08/17/2016, 14.40
BANGLADESH
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Bangladesh says goodbye to Fr Homrich, a missionary of the Garo people

by Sumon Corraya

The 88-year-old priest decided to return to the United States for health reasons and after receiving death threats from Islamic extremists. A defender of the tribal north of the country, he has published hymns and prayers in the Garo language. He founded at least 30 schools to give children an education.

Dhaka (AsiaNews) – Thousands of Catholics and tribal Garo greeted Fr Eugene Eduard Homrich, a 88-year-old missionary of the Holy Cross, who left Bangladesh yesterday after 60 years of work in the country.

On 12 August, parishioners organised a party in a church in Pirgacha, Tangail district (northern Bangladesh). In greeting him, a young Catholic said, "I thank you Father because you have sacrificed yourself for the Garo people. May God bless you and be with you, always. Thank you so much."

Fr Eugene Eduard Homrich was born in Michigan in 1928 and arrived in Bangladesh in 1955. After learning the Bengali language, he served for three years in the diocese of Dhaka, an ethnically  Bengali area. In 1959 he moved to JalchatraPparish, diocese of Mymensingh, where he remained until 1992. He was then sent to Pirgacha Parish, in the same diocese, and stayed there until now.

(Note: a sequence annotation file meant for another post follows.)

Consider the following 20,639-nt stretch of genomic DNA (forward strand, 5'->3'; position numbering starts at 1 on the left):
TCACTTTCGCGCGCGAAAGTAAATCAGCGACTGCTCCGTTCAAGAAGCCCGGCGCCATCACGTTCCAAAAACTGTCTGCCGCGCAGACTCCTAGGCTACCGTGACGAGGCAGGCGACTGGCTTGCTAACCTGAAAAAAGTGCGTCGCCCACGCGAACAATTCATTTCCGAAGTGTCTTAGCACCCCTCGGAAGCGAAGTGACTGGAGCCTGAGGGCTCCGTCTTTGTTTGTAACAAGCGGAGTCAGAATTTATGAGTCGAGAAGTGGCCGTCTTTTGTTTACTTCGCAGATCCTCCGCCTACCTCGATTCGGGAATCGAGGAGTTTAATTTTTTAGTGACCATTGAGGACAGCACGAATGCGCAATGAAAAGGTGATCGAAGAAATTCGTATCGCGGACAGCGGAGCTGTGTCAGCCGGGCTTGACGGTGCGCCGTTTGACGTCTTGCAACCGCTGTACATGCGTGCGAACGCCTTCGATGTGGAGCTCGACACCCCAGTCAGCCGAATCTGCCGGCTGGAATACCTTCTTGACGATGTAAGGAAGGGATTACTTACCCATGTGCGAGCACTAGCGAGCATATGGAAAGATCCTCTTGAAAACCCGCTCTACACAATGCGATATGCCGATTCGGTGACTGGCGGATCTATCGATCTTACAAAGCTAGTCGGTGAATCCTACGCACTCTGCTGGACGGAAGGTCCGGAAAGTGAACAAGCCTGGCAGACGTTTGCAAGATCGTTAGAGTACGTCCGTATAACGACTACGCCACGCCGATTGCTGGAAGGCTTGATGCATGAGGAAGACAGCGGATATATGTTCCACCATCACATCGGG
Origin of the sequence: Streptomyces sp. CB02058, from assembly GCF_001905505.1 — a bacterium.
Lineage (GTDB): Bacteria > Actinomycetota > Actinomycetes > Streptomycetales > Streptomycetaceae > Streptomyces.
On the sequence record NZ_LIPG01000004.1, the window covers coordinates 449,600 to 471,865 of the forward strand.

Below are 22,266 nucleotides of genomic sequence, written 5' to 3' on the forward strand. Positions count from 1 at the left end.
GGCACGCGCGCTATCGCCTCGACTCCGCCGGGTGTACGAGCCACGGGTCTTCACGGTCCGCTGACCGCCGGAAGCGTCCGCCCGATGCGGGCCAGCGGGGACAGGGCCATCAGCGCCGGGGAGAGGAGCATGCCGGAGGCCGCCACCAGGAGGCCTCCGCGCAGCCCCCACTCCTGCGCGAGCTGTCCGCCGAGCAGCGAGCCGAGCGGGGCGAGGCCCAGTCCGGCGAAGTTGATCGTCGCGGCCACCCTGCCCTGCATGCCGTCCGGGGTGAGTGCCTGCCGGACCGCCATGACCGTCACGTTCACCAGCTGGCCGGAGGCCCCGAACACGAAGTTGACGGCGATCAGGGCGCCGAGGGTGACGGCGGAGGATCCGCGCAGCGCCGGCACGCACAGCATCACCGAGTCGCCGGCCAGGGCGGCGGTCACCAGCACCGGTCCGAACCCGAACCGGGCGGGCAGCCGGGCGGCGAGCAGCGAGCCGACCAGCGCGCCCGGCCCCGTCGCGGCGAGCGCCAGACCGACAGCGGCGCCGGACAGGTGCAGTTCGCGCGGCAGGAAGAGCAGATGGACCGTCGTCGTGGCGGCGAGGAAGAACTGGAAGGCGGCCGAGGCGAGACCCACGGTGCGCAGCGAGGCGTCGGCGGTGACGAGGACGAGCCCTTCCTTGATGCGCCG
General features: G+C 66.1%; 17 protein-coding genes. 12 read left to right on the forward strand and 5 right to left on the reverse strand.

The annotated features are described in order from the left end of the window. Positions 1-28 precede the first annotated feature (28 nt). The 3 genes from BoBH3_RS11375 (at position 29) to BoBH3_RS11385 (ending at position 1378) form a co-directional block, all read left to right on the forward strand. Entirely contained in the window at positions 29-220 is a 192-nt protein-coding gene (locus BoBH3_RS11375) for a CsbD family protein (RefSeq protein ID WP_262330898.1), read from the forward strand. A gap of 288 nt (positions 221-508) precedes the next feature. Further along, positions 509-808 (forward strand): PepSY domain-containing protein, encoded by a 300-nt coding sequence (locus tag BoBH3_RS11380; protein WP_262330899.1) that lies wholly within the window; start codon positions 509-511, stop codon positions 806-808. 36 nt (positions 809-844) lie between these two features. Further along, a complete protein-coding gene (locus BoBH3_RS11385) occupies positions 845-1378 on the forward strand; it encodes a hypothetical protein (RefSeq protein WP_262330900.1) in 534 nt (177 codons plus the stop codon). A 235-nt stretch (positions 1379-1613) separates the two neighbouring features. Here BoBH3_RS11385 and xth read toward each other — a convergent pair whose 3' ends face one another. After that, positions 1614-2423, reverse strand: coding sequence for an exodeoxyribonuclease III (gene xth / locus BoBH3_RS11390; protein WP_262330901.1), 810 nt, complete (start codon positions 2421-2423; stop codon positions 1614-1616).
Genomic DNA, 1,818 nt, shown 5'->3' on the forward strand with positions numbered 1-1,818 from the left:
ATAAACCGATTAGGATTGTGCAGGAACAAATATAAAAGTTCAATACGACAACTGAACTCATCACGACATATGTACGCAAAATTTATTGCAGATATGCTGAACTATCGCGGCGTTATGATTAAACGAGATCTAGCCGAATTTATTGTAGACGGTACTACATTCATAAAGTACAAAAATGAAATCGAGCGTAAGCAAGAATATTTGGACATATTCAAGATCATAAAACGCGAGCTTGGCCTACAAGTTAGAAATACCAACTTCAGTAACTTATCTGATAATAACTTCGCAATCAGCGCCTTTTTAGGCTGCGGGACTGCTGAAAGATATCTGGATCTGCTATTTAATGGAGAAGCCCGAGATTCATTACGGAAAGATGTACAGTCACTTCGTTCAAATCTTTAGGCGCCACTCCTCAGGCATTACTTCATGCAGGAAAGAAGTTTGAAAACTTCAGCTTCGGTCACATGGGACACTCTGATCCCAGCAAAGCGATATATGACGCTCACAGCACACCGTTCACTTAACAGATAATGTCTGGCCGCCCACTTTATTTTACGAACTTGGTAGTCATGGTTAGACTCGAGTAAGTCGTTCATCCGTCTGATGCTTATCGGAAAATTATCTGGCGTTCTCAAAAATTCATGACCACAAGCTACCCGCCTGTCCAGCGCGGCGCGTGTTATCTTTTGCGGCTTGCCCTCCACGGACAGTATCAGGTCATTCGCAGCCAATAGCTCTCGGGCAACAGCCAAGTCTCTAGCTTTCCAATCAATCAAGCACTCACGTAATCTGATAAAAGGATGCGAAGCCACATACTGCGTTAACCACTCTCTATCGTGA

A few months ago, Fr Eugene received death threats from radical Muslims. For this reason, and because of his health, he decided to return to the US.

The diocese of Mymensingh is inhabited mostly by ethnic Garo. A large part of Fr Eugene’s missionary activity was directed to them.

"He founded more than 30 primary and secondary schools, where thousands of children received a quality education,” said Fr Simon Hacha, a priest from the diocese.

“He respected and nurtured the culture of the Garo people. He himself was a Garo, having learnt the language and published a book of hymns and prayers in it."

During his farewell party, Fr Eugene spoke about the importance of education for tribal people.

"Education,” he said, “is the backbone of the nation. For this reason, we must guarantee it for everyone, along with moral and spiritual education. To protect your existence, you must be united and work together to improve your living conditions."

“Fr Eugene was a defender of his parishioners, because very often the Garo people suffer from persecution by powerful people," Fr Hacha noted.

Tribals hold traditional title to many forests; however, they do not a title deed. Sometimes other landowners try to occupy and expropriate their land.

For his work in Bangladesh, Fr Eugene was also recognised by the government of Bangladesh. In 1971 the authorities honoured him for actively participating in the War of Independence from Pakistan.

Abdur Razzak, a former Minister of Food and member of parliament, was present at the farewell party and gave the priest a rosette.

"Fr Eugene,” he said, “changed the lives of the residents of this area. He did not work only for Christians but for the faithful of all religions. We respect him for his incredible contribution. He was also a freedom fighter for Bangladesh. He will remain forever in our hearts."

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